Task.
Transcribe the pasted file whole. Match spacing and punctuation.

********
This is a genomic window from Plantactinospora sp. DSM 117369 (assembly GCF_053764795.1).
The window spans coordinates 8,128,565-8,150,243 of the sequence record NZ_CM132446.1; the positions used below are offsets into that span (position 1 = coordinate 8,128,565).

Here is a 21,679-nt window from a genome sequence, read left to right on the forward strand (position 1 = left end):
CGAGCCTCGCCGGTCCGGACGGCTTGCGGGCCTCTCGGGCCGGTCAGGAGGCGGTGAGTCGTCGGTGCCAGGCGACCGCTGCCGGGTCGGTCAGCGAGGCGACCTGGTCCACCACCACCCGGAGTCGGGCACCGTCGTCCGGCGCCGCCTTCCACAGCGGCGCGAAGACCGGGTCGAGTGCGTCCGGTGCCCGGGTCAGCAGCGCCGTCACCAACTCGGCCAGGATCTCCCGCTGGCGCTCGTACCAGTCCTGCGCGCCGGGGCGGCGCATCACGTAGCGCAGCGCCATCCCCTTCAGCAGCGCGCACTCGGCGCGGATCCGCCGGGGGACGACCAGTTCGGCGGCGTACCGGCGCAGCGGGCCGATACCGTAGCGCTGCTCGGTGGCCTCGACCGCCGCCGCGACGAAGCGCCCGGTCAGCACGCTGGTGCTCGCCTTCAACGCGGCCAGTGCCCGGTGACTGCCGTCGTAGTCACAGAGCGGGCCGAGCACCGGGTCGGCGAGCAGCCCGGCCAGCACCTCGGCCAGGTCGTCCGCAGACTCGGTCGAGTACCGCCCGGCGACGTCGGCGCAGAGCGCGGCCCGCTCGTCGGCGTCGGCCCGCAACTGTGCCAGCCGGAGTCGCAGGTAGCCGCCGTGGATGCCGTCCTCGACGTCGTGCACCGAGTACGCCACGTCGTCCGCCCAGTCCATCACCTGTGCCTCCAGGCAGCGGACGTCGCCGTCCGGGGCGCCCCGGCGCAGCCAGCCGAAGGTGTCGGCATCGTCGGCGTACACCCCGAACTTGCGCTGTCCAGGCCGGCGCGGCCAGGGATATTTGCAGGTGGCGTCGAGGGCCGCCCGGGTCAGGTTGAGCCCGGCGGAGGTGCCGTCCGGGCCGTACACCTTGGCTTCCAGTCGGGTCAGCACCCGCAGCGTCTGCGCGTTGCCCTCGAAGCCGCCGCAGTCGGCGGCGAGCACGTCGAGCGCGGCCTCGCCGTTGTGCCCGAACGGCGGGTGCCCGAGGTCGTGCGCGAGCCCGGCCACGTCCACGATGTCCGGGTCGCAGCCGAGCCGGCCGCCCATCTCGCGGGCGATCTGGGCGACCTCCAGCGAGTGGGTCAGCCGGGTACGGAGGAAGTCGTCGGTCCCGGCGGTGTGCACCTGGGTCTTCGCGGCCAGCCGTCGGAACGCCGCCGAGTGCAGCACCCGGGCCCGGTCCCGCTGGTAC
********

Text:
This is a genomic window from Plantactinospora sp. DSM 117369 (assembly GCF_053764795.1).
The window spans coordinates 8,128,565-8,150,243 of the sequence record NZ_CM132446.1; the positions used below are offsets into that span (position 1 = coordinate 8,128,565).

Here is a 21,679-nt window from a genome sequence, read left to right on the forward strand (position 1 = left end):
CGAGCCTCGCCGGTCCGGACGGCTTGCGGGCCTCTCGGGCCGGTCAGGAGGCGGTGAGTCGTCGGTGCCAGGCGACCGCTGCCGGGTCGGTCAGCGAGGCGACCTGGTCCACCACCACCCGGAGTCGGGCACCGTCGTCCGGCGCCGCCTTCCACAGCGGCGCGAAGACCGGGTCGAGTGCGTCCGGTGCCCGGGTCAGCAGCGCCGTCACCAACTCGGCCAGGATCTCCCGCTGGCGCTCGTACCAGTCCTGCGCGCCGGGGCGGCGCATCACGTAGCGCAGCGCCATCCCCTTCAGCAGCGCGCACTCGGCGCGGATCCGCCGGGGGACGACCAGTTCGGCGGCGTACCGGCGCAGCGGGCCGATACCGTAGCGCTGCTCGGTGGCCTCGACCGCCGCCGCGACGAAGCGCCCGGTCAGCACGCTGGTGCTCGCCTTCAACGCGGCCAGTGCCCGGTGACTGCCGTCGTAGTCACAGAGCGGGCCGAGCACCGGGTCGGCGAGCAGCCCGGCCAGCACCTCGGCCAGGTCGTCCGCAGACTCGGTCGAGTACCGCCCGGCGACGTCGGCGCAGAGCGCGGCCCGCTCGTCGGCGTCGGCCCGCAACTGTGCCAGCCGGAGTCGCAGGTAGCCGCCGTGGATGCCGTCCTCGACGTCGTGCACCGAGTACGCCACGTCGTCCGCCCAGTCCATCACCTGTGCCTCCAGGCAGCGGACGTCGCCGTCCGGGGCGCCCCGGCGCAGCCAGCCGAAGGTGTCGGCATCGTCGGCGTACACCCCGAACTTGCGCTGTCCAGGCCGGCGCGGCCAGGGATATTTGCAGGTGGCGTCGAGGGCCGCCCGGGTCAGGTTGAGCCCGGCGGAGGTGCCGTCCGGGCCGTACACCTTGGCTTCCAGTCGGGTCAGCACCCGCAGCGTCTGCGCGTTGCCCTCGAAGCCGCCGCAGTCGGCGGCGAGCACGTCGAGCGCGGCCTCGCCGTTGTGCCCGAACGGCGGGTGCCCGAGGTCGTGCGCGAGCCCGGCCACGTCCACGATGTCCGGGTCGCAGCCGAGCCGGCCGCCCATCTCGCGGGCGATCTGGGCGACCTCCAGCGAGTGGGTCAGCCGGGTACGGAGGAAGTCGTCGGTCCCGGCGGTGTGCACCTGGGTCTTCGCGGCCAGCCGTCGGAACGCCGCCGAGTGCAGCACCCGGGCCCGGTCCCGCTGGTAC